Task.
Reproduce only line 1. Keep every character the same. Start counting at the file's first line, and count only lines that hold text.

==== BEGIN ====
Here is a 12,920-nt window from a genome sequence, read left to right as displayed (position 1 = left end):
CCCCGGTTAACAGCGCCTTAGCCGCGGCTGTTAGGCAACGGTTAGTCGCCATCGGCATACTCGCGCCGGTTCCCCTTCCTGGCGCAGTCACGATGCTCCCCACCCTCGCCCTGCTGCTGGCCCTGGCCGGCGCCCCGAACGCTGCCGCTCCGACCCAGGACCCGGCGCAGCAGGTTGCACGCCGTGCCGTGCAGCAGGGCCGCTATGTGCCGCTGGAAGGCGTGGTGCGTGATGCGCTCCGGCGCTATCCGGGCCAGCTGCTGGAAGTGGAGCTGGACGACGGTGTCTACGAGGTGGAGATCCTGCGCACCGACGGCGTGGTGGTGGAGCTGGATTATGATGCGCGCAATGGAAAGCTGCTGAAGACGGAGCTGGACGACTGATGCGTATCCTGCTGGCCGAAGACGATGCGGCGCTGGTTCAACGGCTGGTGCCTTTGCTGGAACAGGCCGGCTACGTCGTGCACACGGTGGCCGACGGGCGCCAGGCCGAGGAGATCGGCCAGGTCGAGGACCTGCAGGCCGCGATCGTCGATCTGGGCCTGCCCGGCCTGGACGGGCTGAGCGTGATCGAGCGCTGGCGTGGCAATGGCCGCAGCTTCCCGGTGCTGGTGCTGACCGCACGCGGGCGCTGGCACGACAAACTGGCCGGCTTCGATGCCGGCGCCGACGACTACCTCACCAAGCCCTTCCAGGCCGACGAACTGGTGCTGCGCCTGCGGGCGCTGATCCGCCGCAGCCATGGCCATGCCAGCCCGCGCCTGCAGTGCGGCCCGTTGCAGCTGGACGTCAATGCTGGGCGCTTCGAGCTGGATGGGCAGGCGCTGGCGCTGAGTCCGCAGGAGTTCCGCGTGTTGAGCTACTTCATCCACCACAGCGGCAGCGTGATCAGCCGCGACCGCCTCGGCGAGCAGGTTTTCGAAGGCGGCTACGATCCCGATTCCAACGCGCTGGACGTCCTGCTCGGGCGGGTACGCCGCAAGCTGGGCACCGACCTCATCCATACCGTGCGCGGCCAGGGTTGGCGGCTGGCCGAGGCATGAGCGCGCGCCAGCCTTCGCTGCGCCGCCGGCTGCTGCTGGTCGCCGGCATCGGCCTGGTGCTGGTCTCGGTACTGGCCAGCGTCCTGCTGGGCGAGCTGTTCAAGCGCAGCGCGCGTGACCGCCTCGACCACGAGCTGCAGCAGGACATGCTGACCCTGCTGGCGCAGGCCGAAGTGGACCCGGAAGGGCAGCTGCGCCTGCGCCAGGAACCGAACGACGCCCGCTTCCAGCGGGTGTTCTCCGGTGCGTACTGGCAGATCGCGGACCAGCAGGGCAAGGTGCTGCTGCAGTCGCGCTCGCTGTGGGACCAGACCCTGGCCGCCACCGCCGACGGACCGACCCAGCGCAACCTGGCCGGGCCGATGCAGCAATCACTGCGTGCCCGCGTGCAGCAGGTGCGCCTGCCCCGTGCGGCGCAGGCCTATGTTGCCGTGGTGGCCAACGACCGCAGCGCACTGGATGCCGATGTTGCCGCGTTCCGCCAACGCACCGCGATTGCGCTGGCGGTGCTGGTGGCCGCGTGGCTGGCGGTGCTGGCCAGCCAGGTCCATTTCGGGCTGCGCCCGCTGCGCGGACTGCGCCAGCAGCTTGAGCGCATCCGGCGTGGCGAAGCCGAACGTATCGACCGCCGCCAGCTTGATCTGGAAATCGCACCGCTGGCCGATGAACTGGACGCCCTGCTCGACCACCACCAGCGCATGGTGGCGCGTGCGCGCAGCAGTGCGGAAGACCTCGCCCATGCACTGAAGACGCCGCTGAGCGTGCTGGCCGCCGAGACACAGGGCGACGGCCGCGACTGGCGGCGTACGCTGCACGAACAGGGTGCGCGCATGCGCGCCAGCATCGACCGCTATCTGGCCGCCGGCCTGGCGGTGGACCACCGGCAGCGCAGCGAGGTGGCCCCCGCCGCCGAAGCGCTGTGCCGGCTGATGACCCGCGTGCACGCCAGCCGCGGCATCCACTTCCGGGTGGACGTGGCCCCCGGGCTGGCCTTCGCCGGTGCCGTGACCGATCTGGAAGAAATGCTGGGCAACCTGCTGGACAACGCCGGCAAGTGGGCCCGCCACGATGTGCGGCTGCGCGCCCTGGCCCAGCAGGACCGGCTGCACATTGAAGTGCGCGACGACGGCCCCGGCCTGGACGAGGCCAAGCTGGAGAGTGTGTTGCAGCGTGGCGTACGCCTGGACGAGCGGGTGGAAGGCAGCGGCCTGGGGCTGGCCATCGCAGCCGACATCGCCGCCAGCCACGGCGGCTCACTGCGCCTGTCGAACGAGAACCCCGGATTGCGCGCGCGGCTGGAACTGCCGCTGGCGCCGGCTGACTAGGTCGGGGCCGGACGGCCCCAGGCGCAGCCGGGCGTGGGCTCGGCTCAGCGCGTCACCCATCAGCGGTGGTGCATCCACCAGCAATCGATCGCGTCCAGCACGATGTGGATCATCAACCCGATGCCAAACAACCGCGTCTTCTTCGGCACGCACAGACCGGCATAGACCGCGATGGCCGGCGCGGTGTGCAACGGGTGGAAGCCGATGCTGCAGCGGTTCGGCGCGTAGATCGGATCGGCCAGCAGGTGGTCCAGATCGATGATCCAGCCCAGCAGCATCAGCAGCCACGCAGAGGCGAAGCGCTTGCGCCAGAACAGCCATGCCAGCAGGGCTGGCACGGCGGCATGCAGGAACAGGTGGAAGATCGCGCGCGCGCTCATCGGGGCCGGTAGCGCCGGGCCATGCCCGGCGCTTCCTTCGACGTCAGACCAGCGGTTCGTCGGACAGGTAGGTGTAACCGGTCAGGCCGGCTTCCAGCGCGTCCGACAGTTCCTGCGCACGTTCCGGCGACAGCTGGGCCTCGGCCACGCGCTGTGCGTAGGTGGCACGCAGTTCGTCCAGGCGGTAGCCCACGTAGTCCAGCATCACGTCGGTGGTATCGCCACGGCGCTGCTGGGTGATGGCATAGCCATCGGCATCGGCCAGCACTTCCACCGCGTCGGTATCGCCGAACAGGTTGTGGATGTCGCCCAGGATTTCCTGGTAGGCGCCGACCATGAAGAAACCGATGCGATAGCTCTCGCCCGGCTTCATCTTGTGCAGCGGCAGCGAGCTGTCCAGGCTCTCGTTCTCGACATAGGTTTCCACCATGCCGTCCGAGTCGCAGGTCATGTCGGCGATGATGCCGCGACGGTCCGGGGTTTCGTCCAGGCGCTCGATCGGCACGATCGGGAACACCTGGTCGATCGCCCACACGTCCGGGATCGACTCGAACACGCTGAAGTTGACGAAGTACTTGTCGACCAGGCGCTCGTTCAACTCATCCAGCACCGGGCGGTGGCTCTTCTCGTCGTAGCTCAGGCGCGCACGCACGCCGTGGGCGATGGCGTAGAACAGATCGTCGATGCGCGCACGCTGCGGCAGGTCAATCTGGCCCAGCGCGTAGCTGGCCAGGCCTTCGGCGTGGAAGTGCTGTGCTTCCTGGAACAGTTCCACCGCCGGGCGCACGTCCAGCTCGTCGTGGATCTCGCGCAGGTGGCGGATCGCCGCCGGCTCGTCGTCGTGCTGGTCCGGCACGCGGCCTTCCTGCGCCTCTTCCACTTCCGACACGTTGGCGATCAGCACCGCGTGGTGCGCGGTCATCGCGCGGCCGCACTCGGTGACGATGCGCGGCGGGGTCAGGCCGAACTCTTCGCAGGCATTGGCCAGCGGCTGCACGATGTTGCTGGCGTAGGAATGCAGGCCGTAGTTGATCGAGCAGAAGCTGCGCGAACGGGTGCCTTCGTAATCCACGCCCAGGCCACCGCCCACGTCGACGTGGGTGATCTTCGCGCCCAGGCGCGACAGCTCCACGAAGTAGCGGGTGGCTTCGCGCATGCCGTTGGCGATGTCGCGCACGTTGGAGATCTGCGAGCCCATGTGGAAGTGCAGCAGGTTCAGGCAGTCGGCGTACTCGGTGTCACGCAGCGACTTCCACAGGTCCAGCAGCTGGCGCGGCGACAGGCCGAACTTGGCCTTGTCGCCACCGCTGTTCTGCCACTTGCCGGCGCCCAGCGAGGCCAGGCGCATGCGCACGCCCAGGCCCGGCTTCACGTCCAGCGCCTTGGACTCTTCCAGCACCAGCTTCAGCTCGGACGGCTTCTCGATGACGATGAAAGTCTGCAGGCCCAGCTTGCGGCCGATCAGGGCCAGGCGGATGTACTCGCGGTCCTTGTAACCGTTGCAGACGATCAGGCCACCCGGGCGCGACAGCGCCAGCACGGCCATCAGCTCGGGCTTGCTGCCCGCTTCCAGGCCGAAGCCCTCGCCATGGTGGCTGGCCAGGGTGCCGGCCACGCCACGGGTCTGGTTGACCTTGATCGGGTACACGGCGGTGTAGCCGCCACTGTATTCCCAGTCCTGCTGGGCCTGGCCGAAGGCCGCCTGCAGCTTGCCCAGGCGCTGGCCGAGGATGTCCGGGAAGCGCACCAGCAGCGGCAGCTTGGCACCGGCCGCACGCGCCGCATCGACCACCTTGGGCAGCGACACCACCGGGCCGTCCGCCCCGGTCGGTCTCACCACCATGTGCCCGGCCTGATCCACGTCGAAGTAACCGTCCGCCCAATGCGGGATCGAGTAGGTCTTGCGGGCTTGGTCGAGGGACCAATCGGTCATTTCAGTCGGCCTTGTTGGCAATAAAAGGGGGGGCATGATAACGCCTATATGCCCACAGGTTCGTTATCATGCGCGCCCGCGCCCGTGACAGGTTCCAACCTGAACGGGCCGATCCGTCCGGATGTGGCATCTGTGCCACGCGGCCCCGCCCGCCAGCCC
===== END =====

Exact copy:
Here is a 12,920-nt window from a genome sequence, read left to right as displayed (position 1 = left end):